“It wasn’t even her house,” says Meisel, who covers the Tribe for The Athletic. “I think it was a friend’s house.”
Meisel grew up with the team and its big personalities, from Albert Belle and Carlos Baerga to Manny Ramirez, Kenny Lofton and Omar Vizquel, as it continued to contend through the ’90s, always coming up just short.
“Every year, they’re really good,” he says, “and they go to the playoffs, and they have a chance to win the World Series. Little did I know that the team had been dreadful for 40 years.”
Meisel’s new book, Cleveland Rocked: The Personalities, Sluggers, and Magic of the 1995 Indians ($28, Triumph Books), examines the team that embedded itself in his memories as a 6-year-old, and thrilled a city with the home runs, come-from-behind wins and one of the team’s most successful regular seasons ever. We caught up with Meisel ahead of the book’s May 12 release to talk about why he wrote it, the 1989 trade that setup the team’s success and more.
Q: Why did you want to write this book?
A: I’ve gotten to know a lot of the players and coaches and front office people involved with that ’95 team, just because a lot of them are still around. Some of them still work for the Indians in some capacity. They come back during the summer for a weekend, or they have these reunions. I’ve heard so many stories. … It’s the 25-year anniversary now, and I know enough of these guys pretty well. And I thought — just from my perspective of this was my introduction to the sport that would become such a huge part of my life — it just seemed like the perfect fit.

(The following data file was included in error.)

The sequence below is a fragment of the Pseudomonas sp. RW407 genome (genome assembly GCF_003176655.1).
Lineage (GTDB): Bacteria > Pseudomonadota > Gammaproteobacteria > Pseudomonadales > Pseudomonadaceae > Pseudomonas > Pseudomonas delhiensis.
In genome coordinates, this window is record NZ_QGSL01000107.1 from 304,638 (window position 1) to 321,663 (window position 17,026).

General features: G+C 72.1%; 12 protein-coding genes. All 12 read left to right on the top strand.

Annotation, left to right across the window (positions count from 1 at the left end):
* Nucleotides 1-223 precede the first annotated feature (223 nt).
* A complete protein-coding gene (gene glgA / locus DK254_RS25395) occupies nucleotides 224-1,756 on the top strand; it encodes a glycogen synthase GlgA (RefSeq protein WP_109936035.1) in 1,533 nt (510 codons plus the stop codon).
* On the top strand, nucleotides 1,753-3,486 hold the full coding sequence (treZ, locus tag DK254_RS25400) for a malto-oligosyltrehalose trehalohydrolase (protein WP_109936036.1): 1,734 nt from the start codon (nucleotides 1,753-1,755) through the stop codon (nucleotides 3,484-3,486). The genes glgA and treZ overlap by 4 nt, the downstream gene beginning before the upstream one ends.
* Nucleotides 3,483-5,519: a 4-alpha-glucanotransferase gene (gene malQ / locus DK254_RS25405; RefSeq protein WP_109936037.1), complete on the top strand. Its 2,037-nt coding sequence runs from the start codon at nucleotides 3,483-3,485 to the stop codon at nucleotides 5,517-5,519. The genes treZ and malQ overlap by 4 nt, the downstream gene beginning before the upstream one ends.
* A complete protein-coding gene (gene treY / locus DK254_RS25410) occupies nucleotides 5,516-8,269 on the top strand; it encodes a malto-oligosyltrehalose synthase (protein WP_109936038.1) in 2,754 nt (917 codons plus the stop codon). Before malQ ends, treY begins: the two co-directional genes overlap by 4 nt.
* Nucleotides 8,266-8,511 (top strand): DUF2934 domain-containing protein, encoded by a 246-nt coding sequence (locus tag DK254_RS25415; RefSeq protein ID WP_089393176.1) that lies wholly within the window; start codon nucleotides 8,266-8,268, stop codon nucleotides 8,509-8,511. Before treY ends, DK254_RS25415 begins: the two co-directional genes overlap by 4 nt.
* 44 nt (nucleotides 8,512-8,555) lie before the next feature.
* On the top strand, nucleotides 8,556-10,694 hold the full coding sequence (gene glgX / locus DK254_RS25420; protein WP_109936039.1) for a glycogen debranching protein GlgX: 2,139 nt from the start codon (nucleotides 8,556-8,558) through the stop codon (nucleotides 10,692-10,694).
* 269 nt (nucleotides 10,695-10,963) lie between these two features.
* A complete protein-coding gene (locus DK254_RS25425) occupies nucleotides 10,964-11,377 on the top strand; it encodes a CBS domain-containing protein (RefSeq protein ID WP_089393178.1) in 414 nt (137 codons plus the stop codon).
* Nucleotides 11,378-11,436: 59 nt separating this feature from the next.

Q: How did the 1989 Joe Carter trade setup what happened in the ’90s?
A: That was their first commitment to identify prospects and build a group. They finally committed by trading Joe Carter and getting back Carlos Baerga and Sandy Alomar Jr. It was something that certainly worked because Sandy Alomar came up in the next year. He was the Rookie of the Year. Carlos Baerga, I think in ’92 was his first really good year. So, you could start to see the foundation.
Q: How did the team make it work with so many personalities?
A: It goes back to the [strike-shortened] ’94 season. They got a taste of [success]. You have all those personalities where you have like different cliques in the clubhouse. Some guys are listening to salsa music, and you can’t even hear yourself think. Albert Belle, you’re just trying to stay out of his way. Kenny Lofton has tons of personality and flair or Omar Vizquel is dancing. Manny Ramirez is asking people for loans even though he has uncashed checks in his locker. But even with all of that, because they were all on this mission, and they all had this common goal. It was like once it got to game time, all that goes away.
Q: Who were some of that team’s unsung heroes?
A: There were guys who I think the common fan probably doesn’t even recognize the name of: Wayne Kirby or Alvaro Espinoza. Those two guys were key. If you ask anybody on that team who kept order in the dugout or in the clubhouse, it was those guys. So it was just like the perfect blend of young, arrogant, talented core players with complimentary veteran pieces.
8:00 AM EST
May 12, 2020